Friday, June 04, 2010

We can fix this

The Red & Black Cafe is no place for a man in blue.

Police Officer James Crooker was asked to leave the vegan coffee shop in Portland, Ore., last month, a discriminatory move but not altogether uncommon at the java joint, a detective told

Crooker, 36, a 2-year veteran of the force, entered the Red & Black Café on May 18 and bought a cup of coffee before a customer approached him and said she appreciated his efforts.

That's when John Langley, one of the co-owners of the collectively managed shop, approached the cop and asked him to leave.

You know, if I were the Portland PD, I think that I'd collectively never go back. Not for any reason whatsoever. And I'd publicize it.

"The Portland PD has been informed that we're not welcome in the Red & Black Cafe. As an agency who's highest value is public service, in order to not cause unnecessary distress for the business owners and their customers, we will no longer patronize or respond to calls at this location."

I wonder how long it would take the first armed robber to visit?

If you love college basketball

Then you know the name John Wooden, the legendary coach of UCLA during their glory days in the 60s and 70s.

RIP, Coach. The game will not see your equal.

Tuesday, June 01, 2010

"Not all of the memories are suitable for all audiences."

Perhaps, perhaps not, but this story on Charles Harrison, a B-24 tail gunner during WWII, is certainly suitable for everyone.

Yet another reason that Texas may be the place I go

When California East becomes too much for me.

Via the Lawdog, who notes that "In an unusual display of common sense, the Texas State Capitol building security has put in an express lane for those Texas citizens with Concealed Handgun Licenses."

This ranks right up there with the Ron White not-really-a-joke about an express lane for convicted murders.

Monday, May 31, 2010

One final thought for this Memorial Day

I was checking my Facebook page, and found this a a comment to another person's status. I'm not sure of the author; neither was the commenter and Google is no help.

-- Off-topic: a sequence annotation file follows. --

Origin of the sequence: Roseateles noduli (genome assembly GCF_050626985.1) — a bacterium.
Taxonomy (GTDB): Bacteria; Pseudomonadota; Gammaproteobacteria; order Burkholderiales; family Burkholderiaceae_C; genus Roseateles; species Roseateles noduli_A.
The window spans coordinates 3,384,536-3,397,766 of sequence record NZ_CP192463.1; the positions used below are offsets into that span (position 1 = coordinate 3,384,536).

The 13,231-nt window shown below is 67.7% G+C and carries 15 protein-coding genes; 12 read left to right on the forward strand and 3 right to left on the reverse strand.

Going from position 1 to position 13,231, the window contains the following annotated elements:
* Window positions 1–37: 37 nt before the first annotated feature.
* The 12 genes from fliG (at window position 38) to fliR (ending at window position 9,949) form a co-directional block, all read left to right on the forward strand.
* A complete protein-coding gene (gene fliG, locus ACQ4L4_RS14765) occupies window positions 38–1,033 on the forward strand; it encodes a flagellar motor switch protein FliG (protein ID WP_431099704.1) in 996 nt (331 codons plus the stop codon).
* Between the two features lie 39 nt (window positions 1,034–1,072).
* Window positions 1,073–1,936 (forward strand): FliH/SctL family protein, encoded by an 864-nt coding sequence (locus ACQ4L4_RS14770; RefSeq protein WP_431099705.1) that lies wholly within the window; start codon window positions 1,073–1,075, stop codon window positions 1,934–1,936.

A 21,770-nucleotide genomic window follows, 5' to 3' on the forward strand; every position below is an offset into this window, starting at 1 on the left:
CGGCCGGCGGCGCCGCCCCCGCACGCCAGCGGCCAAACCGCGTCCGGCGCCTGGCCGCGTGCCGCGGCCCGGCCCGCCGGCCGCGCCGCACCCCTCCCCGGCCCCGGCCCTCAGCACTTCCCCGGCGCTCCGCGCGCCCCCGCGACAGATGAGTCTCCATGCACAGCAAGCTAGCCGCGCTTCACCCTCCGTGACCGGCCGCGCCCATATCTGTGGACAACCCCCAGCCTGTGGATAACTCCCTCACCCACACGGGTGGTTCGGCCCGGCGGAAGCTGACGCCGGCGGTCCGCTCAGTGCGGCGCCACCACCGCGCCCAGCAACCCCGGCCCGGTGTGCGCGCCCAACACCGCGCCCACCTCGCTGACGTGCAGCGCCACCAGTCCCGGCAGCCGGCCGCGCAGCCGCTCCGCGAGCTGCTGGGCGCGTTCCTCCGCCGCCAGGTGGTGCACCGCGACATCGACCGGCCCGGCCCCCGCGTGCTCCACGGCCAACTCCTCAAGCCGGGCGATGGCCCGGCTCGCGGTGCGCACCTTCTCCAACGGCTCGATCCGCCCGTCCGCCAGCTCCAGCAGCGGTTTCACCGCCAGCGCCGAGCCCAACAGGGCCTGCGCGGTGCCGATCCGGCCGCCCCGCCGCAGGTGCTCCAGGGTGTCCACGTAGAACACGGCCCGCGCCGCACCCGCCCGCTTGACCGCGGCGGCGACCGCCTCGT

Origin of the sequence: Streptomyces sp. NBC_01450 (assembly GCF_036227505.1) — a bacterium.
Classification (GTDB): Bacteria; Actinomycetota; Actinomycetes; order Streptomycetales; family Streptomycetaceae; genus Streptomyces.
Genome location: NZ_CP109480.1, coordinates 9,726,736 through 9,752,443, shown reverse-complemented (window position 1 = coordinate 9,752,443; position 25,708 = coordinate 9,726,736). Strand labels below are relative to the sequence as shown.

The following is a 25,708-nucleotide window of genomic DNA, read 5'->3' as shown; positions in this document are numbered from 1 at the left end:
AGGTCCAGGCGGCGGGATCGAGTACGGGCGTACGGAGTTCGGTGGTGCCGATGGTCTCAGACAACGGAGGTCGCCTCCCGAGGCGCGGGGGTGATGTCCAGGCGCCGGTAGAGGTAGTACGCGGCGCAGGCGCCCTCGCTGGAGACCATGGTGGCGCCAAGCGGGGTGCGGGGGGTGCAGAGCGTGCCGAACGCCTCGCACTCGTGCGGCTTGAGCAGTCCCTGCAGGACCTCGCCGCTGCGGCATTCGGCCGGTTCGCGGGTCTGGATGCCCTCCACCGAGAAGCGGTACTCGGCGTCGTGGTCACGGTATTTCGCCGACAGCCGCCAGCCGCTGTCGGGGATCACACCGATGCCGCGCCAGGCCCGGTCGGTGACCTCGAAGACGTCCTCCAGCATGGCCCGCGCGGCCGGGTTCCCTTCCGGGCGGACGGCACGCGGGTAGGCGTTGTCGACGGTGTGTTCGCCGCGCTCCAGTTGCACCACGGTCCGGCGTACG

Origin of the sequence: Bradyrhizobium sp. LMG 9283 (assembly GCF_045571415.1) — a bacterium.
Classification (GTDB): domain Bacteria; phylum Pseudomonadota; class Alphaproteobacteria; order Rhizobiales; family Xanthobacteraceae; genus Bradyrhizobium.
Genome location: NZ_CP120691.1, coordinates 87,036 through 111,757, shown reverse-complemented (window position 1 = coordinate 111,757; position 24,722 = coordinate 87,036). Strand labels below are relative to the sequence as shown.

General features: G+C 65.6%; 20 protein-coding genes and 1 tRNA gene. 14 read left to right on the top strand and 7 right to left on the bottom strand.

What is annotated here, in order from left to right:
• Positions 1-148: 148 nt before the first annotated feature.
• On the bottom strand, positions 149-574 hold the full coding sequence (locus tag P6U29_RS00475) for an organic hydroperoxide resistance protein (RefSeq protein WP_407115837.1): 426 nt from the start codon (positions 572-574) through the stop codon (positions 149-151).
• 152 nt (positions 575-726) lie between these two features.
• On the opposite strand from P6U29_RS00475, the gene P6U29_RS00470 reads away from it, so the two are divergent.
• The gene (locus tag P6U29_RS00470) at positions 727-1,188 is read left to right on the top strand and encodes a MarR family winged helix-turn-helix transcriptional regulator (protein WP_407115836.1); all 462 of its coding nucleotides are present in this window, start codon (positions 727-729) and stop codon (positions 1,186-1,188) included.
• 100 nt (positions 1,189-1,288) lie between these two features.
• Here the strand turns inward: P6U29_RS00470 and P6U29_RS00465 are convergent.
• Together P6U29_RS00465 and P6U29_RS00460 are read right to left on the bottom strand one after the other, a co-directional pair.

A veteran - whether active duty, retired, national guard or reserve - is someone who, at one point in his or her life, wrote a blank check made payable to "'The United States of America", for an amount "up to, and including my life". That is honor, and there are way too many people in this country who no longer understand it.--Author unknown

Memorial Day

Not a "Happy" holiday to wish anyone, given the somber nature of it. Although most of us would rather think of it as the first weekend of summer, the real purpose of it is to honor the sacrifice our veterans have made for us and their country.

Veterans like the 1,177 men of the U.S.S. Arizona, entombed forever in a ship that still weeps for their loss.

Sunday, May 30, 2010

Thank you, Microsoft

As a long-time Money user, I was pretty well PO'd by Microsoft's decision to discontinue the product. However, for something of a change the users of a discontinued MS product aren't being thrown to the wolves--Microsoft has released a final, free version of Money, the Sunset version. The Deluxe version is available for download here, and a Knowledgebase article on its use is here. If you prefer the Home and Business version, that's here.

Me, I'm downloading both and archiving them against future need.

Thanks, Microsoft.

But if we do it harder and faster this time...'s just bound to work!

With the Korean Peninsula on the brink of war, a major U.S. Military surge in Afghanistan, and a nuclear treaty that undermines the United States’ ability to defend itself, Secretary of State Hillary Clinton is concerning herself with… America’s taxes?

That’s right. Diplomat-in-Chief Clinton yesterday said that the U.S. tax rate isn’t high enough and that we should strive to become more like Brazil:

Can someone not tell this woman to shut her pie hole? I mean, for crying out loud, why would we want to be like Brazil? As is noted further along in the article,

According to Heritage’s Index of Economic Freedom, Brazil’s economy is ranked 113th in the world, among “mostly unfree” nations. It charts below regional and world averages, and its GDP is one-tenth the size of the United States.’ Despite its otherwise poor record, Brazil is experiencing a nice spurt of economic growth, thanks mostly to monetary stimulus injected during the recent financial crisis, and its future prospects look good, as well, thanks to expectations of rapid increases in offshore oil production.

Yeah, let's be even less free than we appear to be targeting now. Woo-hoo, I'm all for that! Not.

I could, however, reach out to her on the subject of increased offshore oil production. Reach out and smack her for not being in favor of it years ago.